I am a certified health coach specializing in recovery coaching, mindfulness coaching, and health coaching. I work with all attachments including substance, codependency, and food ...Read More
We as a culture fear boredom. For this reason we fill our lives with so much activity, we don’t get a chance to breath. We become human doings rather than human beings. We are constantly carting our kids around to endless activities. Children are loaded up with useless homework even at six years old. In our culture we have become like a bunch of spinning tops in a pinball machine. This is nutty.
This began to make sense to me when I started assisting a Tibetan Lama. I saw how he lived his life and was impressed with his dedication to routine. He would rise at 5am, bathe, and do puja(practice) until 11:00am. He would have lunch and then relax for the afternoon. After dinner he would do puja again before going to bed. He used to tell jokes in pigeon English about how silly westerners are because they are so busy all the time.
One of the concepts in Buddhism is called, “leisure to practice”. This is an unknown concept in the West. I realized that when I have a routine, even as simple as that morning cup of coffee and a check on Facebook, the news, and my favorite blogs I receive immense pleasure and a sense of peace. It also helps me to feel grateful and relaxed.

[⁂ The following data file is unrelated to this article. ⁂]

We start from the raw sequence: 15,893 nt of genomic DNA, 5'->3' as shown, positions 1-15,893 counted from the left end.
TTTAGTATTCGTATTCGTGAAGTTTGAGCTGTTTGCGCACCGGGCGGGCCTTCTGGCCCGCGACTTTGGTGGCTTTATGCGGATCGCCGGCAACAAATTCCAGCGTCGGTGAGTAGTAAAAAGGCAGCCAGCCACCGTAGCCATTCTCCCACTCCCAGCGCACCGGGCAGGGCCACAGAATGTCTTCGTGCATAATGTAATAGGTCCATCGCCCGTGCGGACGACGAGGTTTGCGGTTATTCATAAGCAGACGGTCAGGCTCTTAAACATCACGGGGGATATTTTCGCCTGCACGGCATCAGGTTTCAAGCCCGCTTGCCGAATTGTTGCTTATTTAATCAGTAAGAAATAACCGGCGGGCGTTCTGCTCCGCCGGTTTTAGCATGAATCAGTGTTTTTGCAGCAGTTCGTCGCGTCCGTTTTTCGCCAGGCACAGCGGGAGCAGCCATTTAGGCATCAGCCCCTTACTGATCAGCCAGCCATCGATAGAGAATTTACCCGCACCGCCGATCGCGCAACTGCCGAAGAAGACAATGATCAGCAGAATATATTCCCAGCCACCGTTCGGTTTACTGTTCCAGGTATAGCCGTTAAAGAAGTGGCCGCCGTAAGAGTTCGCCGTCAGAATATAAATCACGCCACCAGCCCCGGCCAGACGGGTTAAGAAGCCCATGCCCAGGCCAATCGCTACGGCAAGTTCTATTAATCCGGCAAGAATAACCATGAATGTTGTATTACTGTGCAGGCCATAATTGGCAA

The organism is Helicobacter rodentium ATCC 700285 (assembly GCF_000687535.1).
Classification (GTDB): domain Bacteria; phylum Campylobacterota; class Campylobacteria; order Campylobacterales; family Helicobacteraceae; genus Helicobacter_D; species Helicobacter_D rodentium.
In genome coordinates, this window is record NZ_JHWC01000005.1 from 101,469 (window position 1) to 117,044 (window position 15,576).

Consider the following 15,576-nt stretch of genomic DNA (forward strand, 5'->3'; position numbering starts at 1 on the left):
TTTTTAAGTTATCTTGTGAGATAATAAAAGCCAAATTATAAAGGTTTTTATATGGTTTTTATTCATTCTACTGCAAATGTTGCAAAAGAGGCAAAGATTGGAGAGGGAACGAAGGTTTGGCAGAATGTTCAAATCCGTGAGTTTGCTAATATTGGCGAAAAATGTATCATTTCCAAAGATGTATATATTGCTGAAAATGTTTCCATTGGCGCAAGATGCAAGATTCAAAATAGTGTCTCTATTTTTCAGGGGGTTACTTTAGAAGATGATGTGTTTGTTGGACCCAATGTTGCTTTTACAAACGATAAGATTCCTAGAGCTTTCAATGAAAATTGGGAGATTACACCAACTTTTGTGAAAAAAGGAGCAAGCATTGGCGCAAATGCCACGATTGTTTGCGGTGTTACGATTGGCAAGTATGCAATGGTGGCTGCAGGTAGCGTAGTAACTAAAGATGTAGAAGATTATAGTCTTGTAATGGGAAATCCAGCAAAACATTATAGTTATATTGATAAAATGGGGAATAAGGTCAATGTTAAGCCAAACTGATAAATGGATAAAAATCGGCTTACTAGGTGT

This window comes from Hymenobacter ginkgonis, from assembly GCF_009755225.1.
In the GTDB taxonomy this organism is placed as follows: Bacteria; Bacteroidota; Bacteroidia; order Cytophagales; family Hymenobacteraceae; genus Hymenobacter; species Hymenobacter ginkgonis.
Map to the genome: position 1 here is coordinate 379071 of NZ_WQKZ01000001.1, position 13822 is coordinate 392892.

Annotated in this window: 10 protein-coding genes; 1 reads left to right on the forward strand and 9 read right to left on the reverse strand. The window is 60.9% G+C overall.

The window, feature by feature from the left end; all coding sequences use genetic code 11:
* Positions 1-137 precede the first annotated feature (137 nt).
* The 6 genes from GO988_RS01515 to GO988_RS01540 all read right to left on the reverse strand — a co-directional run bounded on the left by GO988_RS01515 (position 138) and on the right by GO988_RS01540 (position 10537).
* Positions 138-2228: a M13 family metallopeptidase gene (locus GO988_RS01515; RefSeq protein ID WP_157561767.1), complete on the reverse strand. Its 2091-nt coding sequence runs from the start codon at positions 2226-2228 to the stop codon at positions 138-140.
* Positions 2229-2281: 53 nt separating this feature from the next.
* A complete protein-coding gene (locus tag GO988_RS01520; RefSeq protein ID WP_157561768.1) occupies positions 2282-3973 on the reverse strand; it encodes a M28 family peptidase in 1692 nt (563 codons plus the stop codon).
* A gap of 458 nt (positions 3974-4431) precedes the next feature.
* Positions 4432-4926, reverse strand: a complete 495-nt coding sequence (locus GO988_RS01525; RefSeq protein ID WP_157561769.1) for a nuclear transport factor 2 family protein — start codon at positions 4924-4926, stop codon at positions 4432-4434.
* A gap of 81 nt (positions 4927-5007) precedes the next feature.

Children also benefit from routine. Before bed routine makes children feel safe and settled which enables them to fall asleep, preferably around the same time every night. I am grandma to Iris all day every Monday. When she sees me in the morning she asks me for cooked cheese(recipe available) and peanut butter sandwiches. Then she asks for the IPad and we play games or watch a movie on Netflix. We do these activities together and discuss them as we do them. She is watching Strawberry Shortcake as I type. We do this routine every Monday. This routine connects us.
Routine does not bring boredom or monotony. It brings pleasure and a sense of safety. One of the most important parts of our routine should be rest time and play time, especially if we are adults. We avoid quiet time because we fear ourselves. As Mary Karr says, “The mind is a dangerous neighborhood, don’t go there alone.” Learning that there is nothing to fear and that it is much more benign than we thought, sitting alone with ourselves, brings tremendous benefits and awareness. Sitting with ourselves in the quiet is a way to refuel and prepare for our Western busy-ness that inevitably comes.
Give it a try! Let me know how it goes…